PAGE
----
Work assessment test under fresh fire


The government’s strict new work test for disabled people has come under fresh attack at a meeting of MPs and peers.

The criticisms of the work capability assessment (WCA) came after the all party parliamentary disability group had heard a presentation by three senior civil servants from the Department for Work and Pensions (DWP).

David Evans, vice-chair of the charity Deafblind UK, said some of the things he had read about the WCA – which tests those applying for the new employment and support allowance – “beggars belief”.

He criticised the “stupidity” and “insensitivity of the people making decisions about people’s lives” and said he was “very concerned” that the aim was to get “as many people into work as possible”.

He also raised fears that disabled people were giving up on the welfare system after failing the WCA and were having to survive solely on DLA instead.

He added: “A huge number of people are not getting the right benefits, creating more work for people trying to work with them, like Citizens Advice Bureaux.”

His comments came a week after new job statistics provided evidence for his fear that disabled people failing the WCA were dropping out of the welfare system.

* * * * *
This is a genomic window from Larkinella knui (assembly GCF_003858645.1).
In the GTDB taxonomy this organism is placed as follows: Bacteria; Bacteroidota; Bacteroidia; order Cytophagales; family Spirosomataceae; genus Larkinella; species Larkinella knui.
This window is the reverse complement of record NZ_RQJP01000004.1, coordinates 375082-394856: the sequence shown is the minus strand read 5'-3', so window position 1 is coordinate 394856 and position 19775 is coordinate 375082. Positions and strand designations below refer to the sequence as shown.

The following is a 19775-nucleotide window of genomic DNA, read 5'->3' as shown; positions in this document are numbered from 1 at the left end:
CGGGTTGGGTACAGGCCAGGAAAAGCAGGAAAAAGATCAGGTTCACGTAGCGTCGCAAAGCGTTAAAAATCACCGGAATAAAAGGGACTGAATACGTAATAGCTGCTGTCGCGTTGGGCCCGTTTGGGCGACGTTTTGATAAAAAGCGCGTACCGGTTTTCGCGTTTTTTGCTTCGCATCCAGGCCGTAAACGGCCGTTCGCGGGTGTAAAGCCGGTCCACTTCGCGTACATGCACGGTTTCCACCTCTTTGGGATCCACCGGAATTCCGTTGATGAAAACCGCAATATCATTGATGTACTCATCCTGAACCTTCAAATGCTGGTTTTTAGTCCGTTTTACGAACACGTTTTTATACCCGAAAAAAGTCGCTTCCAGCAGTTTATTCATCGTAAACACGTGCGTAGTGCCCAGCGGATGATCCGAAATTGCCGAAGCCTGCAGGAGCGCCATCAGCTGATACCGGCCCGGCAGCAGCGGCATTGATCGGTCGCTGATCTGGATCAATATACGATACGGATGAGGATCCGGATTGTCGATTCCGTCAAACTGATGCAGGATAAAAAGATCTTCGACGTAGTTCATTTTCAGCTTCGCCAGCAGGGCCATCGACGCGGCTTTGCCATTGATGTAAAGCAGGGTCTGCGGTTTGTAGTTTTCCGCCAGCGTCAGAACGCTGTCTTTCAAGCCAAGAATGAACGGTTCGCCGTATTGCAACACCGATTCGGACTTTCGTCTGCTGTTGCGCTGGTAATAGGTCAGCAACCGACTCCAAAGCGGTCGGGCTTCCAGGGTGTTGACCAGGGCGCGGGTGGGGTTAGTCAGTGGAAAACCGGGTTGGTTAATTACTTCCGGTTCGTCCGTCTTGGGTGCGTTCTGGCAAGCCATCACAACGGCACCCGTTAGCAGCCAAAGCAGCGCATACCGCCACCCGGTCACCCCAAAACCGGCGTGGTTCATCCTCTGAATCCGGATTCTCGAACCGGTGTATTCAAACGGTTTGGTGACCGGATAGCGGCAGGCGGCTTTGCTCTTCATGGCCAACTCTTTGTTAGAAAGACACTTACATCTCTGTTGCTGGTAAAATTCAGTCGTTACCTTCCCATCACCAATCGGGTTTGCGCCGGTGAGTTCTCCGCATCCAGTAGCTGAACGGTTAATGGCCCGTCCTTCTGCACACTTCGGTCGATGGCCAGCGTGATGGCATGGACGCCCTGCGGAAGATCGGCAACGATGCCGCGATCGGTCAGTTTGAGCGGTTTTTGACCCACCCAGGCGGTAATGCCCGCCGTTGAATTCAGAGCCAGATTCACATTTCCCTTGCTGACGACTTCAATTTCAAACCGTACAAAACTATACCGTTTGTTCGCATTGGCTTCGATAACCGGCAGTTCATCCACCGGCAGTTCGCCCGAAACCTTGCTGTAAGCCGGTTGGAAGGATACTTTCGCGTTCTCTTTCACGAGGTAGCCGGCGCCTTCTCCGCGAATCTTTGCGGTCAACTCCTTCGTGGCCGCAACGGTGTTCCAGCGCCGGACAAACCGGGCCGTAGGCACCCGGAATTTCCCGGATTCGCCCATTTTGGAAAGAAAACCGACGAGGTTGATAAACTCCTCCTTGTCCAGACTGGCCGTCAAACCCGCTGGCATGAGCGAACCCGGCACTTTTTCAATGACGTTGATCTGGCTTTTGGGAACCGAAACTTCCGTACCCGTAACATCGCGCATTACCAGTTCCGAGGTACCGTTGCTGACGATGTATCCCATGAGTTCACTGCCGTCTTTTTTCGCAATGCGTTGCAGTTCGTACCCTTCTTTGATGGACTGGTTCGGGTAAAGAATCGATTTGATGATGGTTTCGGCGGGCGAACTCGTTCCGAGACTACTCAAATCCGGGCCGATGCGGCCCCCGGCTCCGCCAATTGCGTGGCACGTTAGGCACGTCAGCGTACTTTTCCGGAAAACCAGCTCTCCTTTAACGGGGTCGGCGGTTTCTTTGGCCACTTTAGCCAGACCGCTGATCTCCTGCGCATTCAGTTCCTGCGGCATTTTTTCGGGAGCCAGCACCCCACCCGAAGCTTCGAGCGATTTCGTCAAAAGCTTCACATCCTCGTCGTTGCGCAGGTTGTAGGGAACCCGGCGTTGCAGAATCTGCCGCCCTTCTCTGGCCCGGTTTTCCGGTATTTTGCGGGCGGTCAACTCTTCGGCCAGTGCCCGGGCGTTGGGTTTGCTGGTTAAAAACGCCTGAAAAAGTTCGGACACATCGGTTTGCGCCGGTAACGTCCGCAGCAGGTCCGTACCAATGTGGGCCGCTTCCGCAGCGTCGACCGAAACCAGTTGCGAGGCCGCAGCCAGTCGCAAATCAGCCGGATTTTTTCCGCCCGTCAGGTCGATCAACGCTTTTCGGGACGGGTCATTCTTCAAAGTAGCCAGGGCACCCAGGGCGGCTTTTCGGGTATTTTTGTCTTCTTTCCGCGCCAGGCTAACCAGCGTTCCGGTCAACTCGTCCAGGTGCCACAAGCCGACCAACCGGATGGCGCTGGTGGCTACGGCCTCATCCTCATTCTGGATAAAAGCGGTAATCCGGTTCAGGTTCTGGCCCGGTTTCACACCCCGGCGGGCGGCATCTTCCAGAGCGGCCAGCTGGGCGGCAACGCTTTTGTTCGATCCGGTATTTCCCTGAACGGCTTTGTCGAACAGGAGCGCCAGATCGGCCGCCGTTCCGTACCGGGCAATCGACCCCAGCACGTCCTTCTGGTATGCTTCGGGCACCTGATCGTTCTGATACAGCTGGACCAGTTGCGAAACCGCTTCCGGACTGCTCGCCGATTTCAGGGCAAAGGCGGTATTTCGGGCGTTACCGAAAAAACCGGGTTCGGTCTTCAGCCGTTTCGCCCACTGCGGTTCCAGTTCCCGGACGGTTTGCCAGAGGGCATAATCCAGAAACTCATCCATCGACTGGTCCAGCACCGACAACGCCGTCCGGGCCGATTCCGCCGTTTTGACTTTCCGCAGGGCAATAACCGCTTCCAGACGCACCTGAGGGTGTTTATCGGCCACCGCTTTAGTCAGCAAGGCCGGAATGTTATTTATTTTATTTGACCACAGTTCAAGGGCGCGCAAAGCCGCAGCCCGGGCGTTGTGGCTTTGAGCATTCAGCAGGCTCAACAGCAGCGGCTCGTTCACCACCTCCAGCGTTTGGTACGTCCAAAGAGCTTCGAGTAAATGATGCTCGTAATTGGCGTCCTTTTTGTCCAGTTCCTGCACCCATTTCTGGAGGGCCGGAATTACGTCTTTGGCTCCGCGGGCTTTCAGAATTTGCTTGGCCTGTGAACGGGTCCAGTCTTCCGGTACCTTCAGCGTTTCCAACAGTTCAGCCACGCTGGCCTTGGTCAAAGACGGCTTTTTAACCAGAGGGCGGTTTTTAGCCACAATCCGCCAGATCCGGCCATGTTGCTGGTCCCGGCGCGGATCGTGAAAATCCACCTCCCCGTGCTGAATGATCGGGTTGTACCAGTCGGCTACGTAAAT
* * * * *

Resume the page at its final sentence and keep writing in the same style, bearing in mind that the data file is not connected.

The figures showed the number of people giving “long-term sickness” or “temporary sickness” as the reason for being neither in work nor available for work had risen by 33,000 in a year.

But Rebecca Sudworth, deputy director of the DWP’s disability and work division, said the government kept the WCA “under review” and it was “very much not the case” that it was about “shoving people into work regardless” of their circumstances.

She said the test was “designed to think where people are on that ability to work spectrum”, and added: “We may not always get it right but we put an awful lot of time and effort into developing the assessment and checking how it is working.”

Cath Hamp, the DWP’s head of employment and support allowance policy, said current reviews of the WCA and the government’s disability employment programmes – such as Pathways to Work – were “very timely”, with the government due to start rolling out the WCA to the 2.5 million people on incapacity benefit this October.

She said: “We want some of the things at either end of that process to be as good as they possibly can be when that process starts.”

She added: “The object of the change is to avoid that group of people being written off as they have been over the last ten years because there has been very little contact with them.”

24 February 2010

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